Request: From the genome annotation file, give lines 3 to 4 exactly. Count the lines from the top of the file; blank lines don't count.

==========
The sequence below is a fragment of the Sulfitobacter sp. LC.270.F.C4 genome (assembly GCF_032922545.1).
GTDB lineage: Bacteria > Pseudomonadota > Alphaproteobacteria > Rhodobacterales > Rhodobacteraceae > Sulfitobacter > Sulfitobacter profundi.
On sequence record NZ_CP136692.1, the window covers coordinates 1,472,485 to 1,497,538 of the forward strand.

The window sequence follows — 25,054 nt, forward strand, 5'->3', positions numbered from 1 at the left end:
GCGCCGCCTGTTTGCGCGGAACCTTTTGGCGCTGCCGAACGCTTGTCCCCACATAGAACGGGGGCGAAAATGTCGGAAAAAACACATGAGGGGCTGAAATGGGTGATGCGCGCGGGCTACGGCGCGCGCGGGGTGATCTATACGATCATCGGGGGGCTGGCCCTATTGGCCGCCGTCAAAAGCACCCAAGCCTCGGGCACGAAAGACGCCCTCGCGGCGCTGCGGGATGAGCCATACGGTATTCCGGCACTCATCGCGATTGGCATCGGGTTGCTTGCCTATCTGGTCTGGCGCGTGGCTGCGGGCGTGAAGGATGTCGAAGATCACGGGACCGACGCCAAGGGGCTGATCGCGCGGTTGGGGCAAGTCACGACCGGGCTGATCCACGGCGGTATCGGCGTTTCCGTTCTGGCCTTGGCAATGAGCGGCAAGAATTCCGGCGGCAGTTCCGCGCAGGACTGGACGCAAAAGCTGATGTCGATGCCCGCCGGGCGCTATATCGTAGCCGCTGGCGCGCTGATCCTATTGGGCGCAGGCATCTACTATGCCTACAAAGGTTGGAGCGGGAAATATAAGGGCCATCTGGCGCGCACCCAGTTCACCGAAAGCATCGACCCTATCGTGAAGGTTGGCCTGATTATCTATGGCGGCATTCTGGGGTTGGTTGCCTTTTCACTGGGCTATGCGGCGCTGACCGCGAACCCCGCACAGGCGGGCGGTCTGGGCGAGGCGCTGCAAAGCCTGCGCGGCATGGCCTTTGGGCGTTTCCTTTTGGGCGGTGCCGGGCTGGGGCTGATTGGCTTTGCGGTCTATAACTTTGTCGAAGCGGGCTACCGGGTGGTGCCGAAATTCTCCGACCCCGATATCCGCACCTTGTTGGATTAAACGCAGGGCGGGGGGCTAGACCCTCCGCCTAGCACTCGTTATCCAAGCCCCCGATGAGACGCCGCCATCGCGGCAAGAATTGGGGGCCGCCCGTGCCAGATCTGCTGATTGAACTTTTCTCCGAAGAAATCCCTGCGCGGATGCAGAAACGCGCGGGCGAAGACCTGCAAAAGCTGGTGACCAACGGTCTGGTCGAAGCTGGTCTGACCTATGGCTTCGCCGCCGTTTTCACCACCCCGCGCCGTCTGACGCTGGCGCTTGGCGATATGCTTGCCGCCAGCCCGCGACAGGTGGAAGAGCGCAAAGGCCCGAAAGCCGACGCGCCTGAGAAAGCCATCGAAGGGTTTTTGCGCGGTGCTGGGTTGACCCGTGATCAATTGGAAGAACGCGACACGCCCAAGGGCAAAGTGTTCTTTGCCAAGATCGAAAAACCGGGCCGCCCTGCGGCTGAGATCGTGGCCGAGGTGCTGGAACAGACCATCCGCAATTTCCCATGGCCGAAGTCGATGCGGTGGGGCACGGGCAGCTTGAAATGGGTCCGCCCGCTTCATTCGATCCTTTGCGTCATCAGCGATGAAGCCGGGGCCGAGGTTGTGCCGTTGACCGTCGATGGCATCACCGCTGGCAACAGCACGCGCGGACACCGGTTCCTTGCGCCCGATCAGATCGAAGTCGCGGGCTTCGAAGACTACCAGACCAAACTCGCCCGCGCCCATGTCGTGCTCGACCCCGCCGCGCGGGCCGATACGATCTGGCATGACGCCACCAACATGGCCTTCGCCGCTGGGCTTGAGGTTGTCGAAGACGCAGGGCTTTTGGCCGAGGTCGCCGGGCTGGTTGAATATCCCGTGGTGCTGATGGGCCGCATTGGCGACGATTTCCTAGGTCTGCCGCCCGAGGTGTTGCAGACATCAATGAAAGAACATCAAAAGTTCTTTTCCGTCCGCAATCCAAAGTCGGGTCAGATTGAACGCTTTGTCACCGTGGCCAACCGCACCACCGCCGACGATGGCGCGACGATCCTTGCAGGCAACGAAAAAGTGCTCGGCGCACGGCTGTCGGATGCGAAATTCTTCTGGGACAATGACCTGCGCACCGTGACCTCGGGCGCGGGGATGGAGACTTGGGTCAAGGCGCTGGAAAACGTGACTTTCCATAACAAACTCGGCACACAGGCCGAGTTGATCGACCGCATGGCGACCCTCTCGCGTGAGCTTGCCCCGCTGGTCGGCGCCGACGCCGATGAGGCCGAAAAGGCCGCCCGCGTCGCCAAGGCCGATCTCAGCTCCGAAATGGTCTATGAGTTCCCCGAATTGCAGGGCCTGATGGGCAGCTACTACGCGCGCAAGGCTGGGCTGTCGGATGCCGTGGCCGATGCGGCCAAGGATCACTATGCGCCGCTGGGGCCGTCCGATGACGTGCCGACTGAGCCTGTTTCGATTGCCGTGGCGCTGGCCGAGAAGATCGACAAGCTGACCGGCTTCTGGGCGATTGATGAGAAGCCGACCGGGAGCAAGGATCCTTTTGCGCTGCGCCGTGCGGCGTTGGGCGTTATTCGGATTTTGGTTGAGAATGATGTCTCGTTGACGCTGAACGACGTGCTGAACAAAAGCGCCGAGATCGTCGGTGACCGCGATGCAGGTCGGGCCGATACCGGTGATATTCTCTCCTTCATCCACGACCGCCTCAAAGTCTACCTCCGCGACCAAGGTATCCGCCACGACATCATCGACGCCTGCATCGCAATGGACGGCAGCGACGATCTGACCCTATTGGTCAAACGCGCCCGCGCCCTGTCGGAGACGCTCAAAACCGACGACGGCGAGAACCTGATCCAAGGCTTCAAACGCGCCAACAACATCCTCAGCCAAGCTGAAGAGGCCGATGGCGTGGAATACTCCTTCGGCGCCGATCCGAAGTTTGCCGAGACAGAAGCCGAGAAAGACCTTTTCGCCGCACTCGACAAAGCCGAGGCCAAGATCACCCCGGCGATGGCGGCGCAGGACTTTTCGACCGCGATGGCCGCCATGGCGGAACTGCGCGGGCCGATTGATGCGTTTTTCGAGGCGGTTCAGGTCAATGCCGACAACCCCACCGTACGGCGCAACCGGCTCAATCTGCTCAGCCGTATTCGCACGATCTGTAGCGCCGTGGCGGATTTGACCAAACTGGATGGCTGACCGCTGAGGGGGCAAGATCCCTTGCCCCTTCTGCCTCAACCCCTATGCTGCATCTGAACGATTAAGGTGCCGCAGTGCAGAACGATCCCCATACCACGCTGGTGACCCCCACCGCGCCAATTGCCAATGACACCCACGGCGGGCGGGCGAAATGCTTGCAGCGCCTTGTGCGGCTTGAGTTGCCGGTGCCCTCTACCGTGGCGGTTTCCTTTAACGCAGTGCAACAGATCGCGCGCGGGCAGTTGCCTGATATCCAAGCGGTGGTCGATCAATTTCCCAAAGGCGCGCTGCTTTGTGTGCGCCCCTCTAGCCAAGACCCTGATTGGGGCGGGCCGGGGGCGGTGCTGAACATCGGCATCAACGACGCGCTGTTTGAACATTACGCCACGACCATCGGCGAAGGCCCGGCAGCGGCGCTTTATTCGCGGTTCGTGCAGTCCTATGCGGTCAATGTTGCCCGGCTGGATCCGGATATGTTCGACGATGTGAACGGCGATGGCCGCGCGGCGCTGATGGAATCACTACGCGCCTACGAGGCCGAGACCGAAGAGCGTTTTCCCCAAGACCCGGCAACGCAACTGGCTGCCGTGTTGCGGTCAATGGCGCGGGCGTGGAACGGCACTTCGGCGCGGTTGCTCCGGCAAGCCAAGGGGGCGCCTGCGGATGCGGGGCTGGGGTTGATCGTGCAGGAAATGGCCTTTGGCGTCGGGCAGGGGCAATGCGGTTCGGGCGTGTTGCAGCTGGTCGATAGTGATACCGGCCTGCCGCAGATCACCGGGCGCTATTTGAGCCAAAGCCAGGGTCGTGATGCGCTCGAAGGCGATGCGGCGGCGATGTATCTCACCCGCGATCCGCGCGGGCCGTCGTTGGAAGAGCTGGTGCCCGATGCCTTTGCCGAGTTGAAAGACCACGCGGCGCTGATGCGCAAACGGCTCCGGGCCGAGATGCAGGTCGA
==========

On sequence record NZ_CP136692.1, the window covers coordinates 1,472,485 to 1,497,538 of the forward strand.

The window sequence follows — 25,054 nt, forward strand, 5'->3', positions numbered from 1 at the left end: